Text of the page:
The Mushroom Farmer, Book Three, Chapter 8

The mf got coffee with an angelic-looking woman at a Christian cafe. She gave him an idea of what to do next. He loved her idea so much he has already done it; and even though he probably did it wrong, the feeling is still love.

First of all, the coffee: the mf had an oat milk latte. Yes, this was his first foray into meeting people at cafes since his second vaccination. It is not recorded what beverage the angelic-looking woman, or alw, got because they launched right into talking about plants that remediate lead in curbside soil.

Sunflowers! Mustard greens! Just don’t eat them. I wouldn’t even put them in the green bin. Let those lead-remediating plants go to the landfill. This is the gist of their opening back-&-forth, when the mf was still getting used to the single sunbeam glinting off the alw’s short blonde hair and reflecting her calmly cheerful demeanor but not her tactfully invisible angel wings and harp.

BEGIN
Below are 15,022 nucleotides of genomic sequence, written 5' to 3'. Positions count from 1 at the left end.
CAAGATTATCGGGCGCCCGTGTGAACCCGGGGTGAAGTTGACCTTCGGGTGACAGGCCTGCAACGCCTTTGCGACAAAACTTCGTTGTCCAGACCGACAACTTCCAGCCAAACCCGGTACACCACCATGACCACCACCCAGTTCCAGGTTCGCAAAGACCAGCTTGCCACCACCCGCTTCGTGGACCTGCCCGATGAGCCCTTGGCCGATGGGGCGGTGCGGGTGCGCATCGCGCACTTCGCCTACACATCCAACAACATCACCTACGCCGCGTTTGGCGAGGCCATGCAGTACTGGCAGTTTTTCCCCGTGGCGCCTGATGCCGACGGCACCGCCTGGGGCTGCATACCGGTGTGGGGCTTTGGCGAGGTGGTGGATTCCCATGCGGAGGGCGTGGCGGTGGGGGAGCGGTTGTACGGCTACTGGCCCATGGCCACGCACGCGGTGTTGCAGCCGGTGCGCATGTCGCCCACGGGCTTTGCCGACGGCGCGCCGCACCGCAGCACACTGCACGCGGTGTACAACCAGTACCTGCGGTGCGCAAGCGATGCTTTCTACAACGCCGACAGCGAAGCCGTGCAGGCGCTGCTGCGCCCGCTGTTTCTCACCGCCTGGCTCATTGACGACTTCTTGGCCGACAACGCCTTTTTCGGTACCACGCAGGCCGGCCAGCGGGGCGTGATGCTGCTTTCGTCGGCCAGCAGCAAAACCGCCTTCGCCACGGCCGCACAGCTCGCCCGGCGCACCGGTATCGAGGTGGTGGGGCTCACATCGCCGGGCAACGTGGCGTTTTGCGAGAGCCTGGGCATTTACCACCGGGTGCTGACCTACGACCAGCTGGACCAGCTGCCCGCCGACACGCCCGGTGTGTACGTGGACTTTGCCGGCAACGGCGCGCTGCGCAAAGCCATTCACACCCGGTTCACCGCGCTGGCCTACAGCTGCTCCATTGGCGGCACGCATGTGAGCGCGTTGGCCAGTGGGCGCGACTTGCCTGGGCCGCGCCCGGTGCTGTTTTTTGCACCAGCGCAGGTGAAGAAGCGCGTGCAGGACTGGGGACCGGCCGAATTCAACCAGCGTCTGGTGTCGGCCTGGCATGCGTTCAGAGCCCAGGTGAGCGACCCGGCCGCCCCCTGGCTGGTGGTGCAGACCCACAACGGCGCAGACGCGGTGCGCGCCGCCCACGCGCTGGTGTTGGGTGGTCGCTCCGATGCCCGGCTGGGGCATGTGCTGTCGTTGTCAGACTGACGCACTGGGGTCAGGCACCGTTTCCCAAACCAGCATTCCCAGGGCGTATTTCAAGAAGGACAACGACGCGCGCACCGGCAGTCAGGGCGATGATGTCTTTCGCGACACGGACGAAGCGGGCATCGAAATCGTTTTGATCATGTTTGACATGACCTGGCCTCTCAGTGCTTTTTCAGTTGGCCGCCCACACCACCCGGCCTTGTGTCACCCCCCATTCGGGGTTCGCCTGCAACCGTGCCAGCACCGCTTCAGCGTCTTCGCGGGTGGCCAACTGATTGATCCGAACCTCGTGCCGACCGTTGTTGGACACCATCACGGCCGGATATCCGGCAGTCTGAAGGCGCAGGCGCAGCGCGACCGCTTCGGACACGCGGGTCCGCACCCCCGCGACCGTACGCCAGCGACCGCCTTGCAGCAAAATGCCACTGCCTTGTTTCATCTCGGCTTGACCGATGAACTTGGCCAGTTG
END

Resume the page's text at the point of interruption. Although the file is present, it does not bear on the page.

Words, as they came out of her mouth, did have golden sparkle. For example, when she said that she volunteers at a farm down the street that trains housing insecure 19-to-25-year old’s to plant raised beds and row crops and while they’re at it, to interact professionally so they can go on job interviews this farm arranges for them.

The mf simply propped his fist under his jaw to keep it from dropping as the alw detailed with great precision how what the mf wants to do when he retires from school teaching not only already exists but is also thriving. He doesn’t have to make it up. It’s right there. The dream is real.